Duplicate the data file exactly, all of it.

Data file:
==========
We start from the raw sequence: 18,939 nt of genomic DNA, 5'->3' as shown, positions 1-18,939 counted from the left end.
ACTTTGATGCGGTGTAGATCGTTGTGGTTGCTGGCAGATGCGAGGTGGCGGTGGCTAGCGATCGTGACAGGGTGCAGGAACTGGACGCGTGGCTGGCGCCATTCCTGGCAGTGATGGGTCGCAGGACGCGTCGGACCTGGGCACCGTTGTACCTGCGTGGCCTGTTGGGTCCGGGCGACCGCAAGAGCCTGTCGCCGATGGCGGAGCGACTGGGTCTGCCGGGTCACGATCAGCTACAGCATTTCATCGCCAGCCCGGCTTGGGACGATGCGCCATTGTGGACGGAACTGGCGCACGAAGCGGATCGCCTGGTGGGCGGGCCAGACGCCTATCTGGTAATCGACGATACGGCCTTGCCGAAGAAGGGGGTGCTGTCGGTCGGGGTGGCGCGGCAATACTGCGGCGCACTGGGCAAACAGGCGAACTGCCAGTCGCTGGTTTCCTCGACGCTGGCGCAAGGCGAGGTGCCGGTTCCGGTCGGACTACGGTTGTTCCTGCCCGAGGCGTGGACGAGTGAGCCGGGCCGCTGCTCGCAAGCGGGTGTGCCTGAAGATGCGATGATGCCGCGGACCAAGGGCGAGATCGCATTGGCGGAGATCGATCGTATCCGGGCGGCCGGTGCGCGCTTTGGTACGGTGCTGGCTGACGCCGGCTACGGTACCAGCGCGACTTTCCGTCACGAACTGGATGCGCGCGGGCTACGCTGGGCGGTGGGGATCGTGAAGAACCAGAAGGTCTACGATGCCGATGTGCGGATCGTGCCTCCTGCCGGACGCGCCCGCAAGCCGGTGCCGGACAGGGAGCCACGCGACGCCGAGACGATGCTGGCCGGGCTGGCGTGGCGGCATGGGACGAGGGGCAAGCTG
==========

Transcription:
We start from the raw sequence: 18,939 nt of genomic DNA, 5'->3' as shown, positions 1-18,939 counted from the left end.
ACTTTGATGCGGTGTAGATCGTTGTGGTTGCTGGCAGATGCGAGGTGGCGGTGGCTAGCGATCGTGACAGGGTGCAGGAACTGGACGCGTGGCTGGCGCCATTCCTGGCAGTGATGGGTCGCAGGACGCGTCGGACCTGGGCACCGTTGTACCTGCGTGGCCTGTTGGGTCCGGGCGACCGCAAGAGCCTGTCGCCGATGGCGGAGCGACTGGGTCTGCCGGGTCACGATCAGCTACAGCATTTCATCGCCAGCCCGGCTTGGGACGATGCGCCATTGTGGACGGAACTGGCGCACGAAGCGGATCGCCTGGTGGGCGGGCCAGACGCCTATCTGGTAATCGACGATACGGCCTTGCCGAAGAAGGGGGTGCTGTCGGTCGGGGTGGCGCGGCAATACTGCGGCGCACTGGGCAAACAGGCGAACTGCCAGTCGCTGGTTTCCTCGACGCTGGCGCAAGGCGAGGTGCCGGTTCCGGTCGGACTACGGTTGTTCCTGCCCGAGGCGTGGACGAGTGAGCCGGGCCGCTGCTCGCAAGCGGGTGTGCCTGAAGATGCGATGATGCCGCGGACCAAGGGCGAGATCGCATTGGCGGAGATCGATCGTATCCGGGCGGCCGGTGCGCGCTTTGGTACGGTGCTGGCTGACGCCGGCTACGGTACCAGCGCGACTTTCCGTCACGAACTGGATGCGCGCGGGCTACGCTGGGCGGTGGGGATCGTGAAGAACCAGAAGGTCTACGATGCCGATGTGCGGATCGTGCCTCCTGCCGGACGCGCCCGCAAGCCGGTGCCGGACAGGGAGCCACGCGACGCCGAGACGATGCTGGCCGGGCTGGCGTGGCGGCATGGGACGAGGGGCAAGCTG